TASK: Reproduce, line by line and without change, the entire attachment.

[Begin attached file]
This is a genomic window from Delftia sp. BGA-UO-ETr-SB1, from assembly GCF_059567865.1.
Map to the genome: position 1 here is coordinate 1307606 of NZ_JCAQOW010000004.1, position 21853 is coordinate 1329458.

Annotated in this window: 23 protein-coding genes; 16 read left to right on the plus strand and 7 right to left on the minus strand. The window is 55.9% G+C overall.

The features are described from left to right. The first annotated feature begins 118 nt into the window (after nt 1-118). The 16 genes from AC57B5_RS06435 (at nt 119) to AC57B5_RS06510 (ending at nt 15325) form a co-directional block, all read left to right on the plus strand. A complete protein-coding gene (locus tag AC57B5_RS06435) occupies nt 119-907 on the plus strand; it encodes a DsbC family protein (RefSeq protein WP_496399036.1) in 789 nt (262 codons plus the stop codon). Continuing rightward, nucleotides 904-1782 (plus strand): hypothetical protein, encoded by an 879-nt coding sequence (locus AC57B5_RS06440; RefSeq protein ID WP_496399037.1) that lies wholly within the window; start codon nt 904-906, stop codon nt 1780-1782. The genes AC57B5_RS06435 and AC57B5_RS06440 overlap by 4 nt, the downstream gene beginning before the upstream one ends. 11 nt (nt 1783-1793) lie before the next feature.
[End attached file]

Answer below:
This is a genomic window from Delftia sp. BGA-UO-ETr-SB1, from assembly GCF_059567865.1.
Map to the genome: position 1 here is coordinate 1307606 of NZ_JCAQOW010000004.1, position 21853 is coordinate 1329458.

Annotated in this window: 23 protein-coding genes; 16 read left to right on the plus strand and 7 right to left on the minus strand. The window is 55.9% G+C overall.

The features are described from left to right. The first annotated feature begins 118 nt into the window (after nt 1-118). The 16 genes from AC57B5_RS06435 (at nt 119) to AC57B5_RS06510 (ending at nt 15325) form a co-directional block, all read left to right on the plus strand. A complete protein-coding gene (locus tag AC57B5_RS06435) occupies nt 119-907 on the plus strand; it encodes a DsbC family protein (RefSeq protein WP_496399036.1) in 789 nt (262 codons plus the stop codon). Continuing rightward, nucleotides 904-1782 (plus strand): hypothetical protein, encoded by an 879-nt coding sequence (locus AC57B5_RS06440; RefSeq protein ID WP_496399037.1) that lies wholly within the window; start codon nt 904-906, stop codon nt 1780-1782. The genes AC57B5_RS06435 and AC57B5_RS06440 overlap by 4 nt, the downstream gene beginning before the upstream one ends. 11 nt (nt 1783-1793) lie before the next feature.